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Following the murder of five police officers during Black Lives Matter protests in Dallas, Heather Mac Donald’s The War on Cops has proven grimly prescient. In the book, Mac Donald contends that the Black Lives Matter narrative of institutional racism in law enforcement is a fiction—and that the pervasive anti-cop rhetoric echoed by those in the Obama Administration and the media has inspired anti-police violence, curbed pro-active policing and ignited a rise in violence in America’s inner-cities.
Interestingly, one of the most notable figures to challenge the false Black Lives Matter narrative is FBI Director James Comey, more recently in the news for his decision to recommend no charges against Hillary Clinton in connection with her use of a private email server.
Mac Donald writes of Comey in a highly relevant section of The War On Cops titled “The Ferguson Effect Is Real:”
If present trends continue, we will soon be back to the pervasive urban violence that FBI director Comey described so eloquently in his remarks at Chicago Law School.
One prominent public official raised a firestorm by sounding a contrarian theme on the topic of policing and crime while racially charged anti-cop sentiment ran high. The FBI director, James Comey, was speaking at the University of Chicago Law School in October 2015 when he observed that violent crime was rising in many cities across the country. The likely reason, he said, was a drop in proactive policing. The strident reaction to his comments, not least from the White House, demonstrated how ideological the subject had become.
But Comey was merely confirming the obvious. The Major Cities Chiefs Association (as mentioned above) had recently met in an emergency session to discuss the homicide surge. The blog FiveThirtyEight looked at homicide data from most of the nation’s 60 largest cities up through September 2015 and found a 16 percent increase over the same period in 2014. Comey’s statement that “most of America’s 50 largest cities have seen an increase in homicides and shootings this year, and many of them have seen a huge increase” was therefore hardly news.
It should also not be news that officers have been backing off of discretionary policing. The available data show a decline in police activity. In New York City, summonses for low-level, quality-of-life offenses like public urination and drinking—a prime gauge of proactive enforcement— were down 26 percent in the first half of 2015; arrests in every crime category were down 15 percent as of the end of October 2015. In Los Angeles, arrests were down 10 percent through the same period. Baltimore arrests dropped a third through November 2015; misdemeanor drug arrests were down nearly two-thirds.
Mayors have noticed the results. “We have allowed our police department to get fetal,” said Mayor Rahm Emanuel of Chicago in October 2015 during an emergency crime meeting of police chiefs and mayors in Washington, D.C.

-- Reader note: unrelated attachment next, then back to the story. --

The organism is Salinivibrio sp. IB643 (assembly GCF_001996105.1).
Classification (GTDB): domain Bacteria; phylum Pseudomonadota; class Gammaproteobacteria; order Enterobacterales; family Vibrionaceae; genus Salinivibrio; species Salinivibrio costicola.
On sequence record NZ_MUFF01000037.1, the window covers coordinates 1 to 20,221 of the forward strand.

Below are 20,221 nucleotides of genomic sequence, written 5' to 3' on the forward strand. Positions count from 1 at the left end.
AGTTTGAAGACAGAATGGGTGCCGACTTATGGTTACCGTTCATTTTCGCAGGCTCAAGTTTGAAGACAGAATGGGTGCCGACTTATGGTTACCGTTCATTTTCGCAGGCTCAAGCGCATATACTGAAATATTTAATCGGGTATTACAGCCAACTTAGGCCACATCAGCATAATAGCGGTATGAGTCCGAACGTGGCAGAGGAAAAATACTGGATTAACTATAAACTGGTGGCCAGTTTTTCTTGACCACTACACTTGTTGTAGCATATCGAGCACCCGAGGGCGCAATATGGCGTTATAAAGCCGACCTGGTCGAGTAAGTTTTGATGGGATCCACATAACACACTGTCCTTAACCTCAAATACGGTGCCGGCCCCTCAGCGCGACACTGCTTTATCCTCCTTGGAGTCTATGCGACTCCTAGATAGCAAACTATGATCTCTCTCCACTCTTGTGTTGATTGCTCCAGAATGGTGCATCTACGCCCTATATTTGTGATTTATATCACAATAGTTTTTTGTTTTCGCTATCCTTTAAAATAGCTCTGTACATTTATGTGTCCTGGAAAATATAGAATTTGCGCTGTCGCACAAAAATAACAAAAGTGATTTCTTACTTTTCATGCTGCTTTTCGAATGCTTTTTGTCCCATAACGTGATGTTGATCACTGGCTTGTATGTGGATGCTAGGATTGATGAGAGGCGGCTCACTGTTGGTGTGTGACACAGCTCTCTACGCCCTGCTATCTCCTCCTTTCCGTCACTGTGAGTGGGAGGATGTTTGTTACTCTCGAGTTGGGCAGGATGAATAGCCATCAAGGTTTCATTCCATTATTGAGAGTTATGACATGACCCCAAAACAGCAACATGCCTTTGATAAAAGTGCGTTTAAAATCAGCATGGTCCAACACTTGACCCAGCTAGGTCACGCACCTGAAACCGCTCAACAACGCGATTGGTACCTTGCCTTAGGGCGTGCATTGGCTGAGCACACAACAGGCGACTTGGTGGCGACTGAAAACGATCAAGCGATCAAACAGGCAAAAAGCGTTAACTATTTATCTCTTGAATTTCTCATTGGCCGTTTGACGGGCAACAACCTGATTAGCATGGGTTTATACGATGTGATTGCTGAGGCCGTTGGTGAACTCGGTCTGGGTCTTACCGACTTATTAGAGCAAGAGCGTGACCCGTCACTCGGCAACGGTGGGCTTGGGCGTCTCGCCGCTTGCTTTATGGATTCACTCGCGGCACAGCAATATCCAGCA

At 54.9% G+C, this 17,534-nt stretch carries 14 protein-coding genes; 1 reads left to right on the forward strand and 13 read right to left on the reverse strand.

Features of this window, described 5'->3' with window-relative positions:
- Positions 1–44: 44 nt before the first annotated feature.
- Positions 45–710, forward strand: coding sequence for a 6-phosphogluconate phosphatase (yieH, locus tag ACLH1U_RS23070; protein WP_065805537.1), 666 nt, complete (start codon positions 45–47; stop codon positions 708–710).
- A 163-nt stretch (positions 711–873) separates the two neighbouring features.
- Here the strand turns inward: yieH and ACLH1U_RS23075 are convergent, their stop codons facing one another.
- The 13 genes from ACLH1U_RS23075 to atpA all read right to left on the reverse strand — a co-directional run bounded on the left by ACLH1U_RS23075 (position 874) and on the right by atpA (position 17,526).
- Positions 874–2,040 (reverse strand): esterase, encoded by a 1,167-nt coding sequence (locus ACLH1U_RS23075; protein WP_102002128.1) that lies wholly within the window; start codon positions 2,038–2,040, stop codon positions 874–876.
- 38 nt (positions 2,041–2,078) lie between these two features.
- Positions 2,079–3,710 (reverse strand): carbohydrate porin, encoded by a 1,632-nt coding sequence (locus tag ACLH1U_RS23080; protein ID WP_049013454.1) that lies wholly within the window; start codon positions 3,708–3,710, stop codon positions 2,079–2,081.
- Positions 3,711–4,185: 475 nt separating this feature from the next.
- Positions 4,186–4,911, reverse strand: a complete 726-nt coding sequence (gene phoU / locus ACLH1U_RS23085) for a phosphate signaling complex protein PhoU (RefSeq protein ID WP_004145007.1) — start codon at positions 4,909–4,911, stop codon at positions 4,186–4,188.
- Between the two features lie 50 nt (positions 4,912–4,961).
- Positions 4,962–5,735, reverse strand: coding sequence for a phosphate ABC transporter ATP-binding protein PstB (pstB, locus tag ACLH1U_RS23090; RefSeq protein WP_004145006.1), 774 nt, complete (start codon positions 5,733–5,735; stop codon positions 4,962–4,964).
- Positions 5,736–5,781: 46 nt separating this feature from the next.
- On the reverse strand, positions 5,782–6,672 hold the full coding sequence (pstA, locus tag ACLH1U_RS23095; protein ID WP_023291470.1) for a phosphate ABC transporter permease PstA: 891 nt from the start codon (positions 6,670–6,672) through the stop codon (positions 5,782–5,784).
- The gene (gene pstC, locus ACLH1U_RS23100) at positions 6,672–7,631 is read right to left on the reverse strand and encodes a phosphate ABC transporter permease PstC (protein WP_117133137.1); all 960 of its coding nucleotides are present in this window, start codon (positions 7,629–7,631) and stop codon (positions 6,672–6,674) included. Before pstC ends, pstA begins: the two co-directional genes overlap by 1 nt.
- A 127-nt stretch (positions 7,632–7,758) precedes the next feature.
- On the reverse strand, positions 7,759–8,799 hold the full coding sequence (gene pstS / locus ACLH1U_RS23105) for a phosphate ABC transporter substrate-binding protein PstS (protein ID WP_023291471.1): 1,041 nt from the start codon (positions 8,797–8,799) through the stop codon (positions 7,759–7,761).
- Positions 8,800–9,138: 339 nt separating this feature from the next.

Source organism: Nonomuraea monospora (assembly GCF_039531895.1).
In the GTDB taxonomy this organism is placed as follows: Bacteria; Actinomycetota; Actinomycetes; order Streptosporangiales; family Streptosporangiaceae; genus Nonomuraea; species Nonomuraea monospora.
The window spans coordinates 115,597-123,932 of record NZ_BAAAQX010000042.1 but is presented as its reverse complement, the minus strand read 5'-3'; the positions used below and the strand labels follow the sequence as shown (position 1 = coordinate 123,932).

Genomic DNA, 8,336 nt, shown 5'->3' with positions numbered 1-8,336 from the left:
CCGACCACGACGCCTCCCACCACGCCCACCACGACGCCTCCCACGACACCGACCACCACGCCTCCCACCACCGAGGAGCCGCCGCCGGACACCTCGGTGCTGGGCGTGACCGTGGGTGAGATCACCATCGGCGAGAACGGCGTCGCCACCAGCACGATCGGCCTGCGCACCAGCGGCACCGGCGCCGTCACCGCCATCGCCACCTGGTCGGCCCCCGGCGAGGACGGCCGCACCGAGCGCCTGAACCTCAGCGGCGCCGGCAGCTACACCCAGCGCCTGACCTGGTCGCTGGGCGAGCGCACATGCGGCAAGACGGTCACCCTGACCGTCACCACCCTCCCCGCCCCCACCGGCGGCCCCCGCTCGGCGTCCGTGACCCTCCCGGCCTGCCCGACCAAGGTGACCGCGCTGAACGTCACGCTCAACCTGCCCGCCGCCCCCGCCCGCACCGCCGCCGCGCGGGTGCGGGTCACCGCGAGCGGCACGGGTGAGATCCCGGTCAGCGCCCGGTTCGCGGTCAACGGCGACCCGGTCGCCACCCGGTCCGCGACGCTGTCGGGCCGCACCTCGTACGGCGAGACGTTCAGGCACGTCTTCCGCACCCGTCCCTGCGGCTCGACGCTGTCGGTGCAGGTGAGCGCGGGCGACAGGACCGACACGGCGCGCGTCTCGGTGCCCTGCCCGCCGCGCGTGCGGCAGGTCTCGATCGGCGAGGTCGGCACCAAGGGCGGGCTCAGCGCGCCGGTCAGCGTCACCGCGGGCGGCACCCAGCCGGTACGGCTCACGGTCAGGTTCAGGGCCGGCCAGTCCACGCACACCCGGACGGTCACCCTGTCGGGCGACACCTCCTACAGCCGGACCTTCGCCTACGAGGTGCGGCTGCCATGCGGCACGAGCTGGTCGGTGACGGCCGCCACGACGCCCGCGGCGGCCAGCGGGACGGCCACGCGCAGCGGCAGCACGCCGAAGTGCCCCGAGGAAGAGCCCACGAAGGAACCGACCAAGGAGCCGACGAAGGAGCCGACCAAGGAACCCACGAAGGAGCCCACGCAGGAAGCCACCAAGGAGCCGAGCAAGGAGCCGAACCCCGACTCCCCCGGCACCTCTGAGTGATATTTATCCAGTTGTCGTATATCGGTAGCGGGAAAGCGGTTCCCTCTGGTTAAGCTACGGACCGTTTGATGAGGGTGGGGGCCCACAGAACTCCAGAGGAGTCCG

Yet Comey’s comments, amply backed up by evidence, landed him in hot water. Most remarkably, President Barack Obama had the temerity to accuse him of shoddy, biased analysis. “We do have to stick with the facts,” Obama told the International Association of Chiefs of Police in Chicago in late October, in a thinly veiled rebuke to Comey. “What we can’t do is cherry-pick data or use anecdotal evidence to drive policy or to feed political agendas.” The idea that Obama knows more about crime patterns and policing than the FBI director is ludicrous; the one with a “political agenda” is Obama, who has spent the last two years disseminating the dangerous lie that the criminal-justice system is racially biased.
In November 2015, the acting chief of the Drug Enforcement Administration, Chuck Rosenberg, seconded Comey’s observations about the decline in proactive policing. Officers were feeling “trepidation” about ending up on the evening news even if they “do everything right,” Rosenberg told reporters. The White House dressing-down was immediate. Rosenberg had spoken “without any evidence,” press secretary Josh Earnest retorted.
Other longtime critics of the police have been just as dismissive of the Ferguson effect. These critics simultaneously deny that there is a crime increase, that officers are reluctant to engage, and that such reluctance (if it existed) could have anything to do with the allegedly nonexistent crime increase. The skeptics’ hostility to acknowledging the decrease in proactive policing seems puzzling at first blush. After all, they have spent the last year charging that pedestrian stops and quality-of-life enforcement oppress minority communities. The police have gotten the message and are doing much less of both. You would think that this would be a welcome development to the anti-cop Left. Instead, its members vehemently deny that officers are backing off. Why? Because the resulting crime increase shows that policing does, in fact, lower crime.
To be sure, crime has not risen yet to the levels of the early 1990s, as Obama and other critics of the police point out. That is hardly a refutation of the Ferguson effect, however. Crime dropped 50 percent nationally over the last two decades, and it would be highly unusual to give back all that gain in just one year. But a 16 percent homicide increase in at least 60 major cities is startling enough. If present trends continue, we will soon be back to the pervasive urban violence that FBI director Comey described so eloquently in his remarks at Chicago Law School.
Listen to our interview with Heather Mac Donald on The War On Cops in full or in parts below: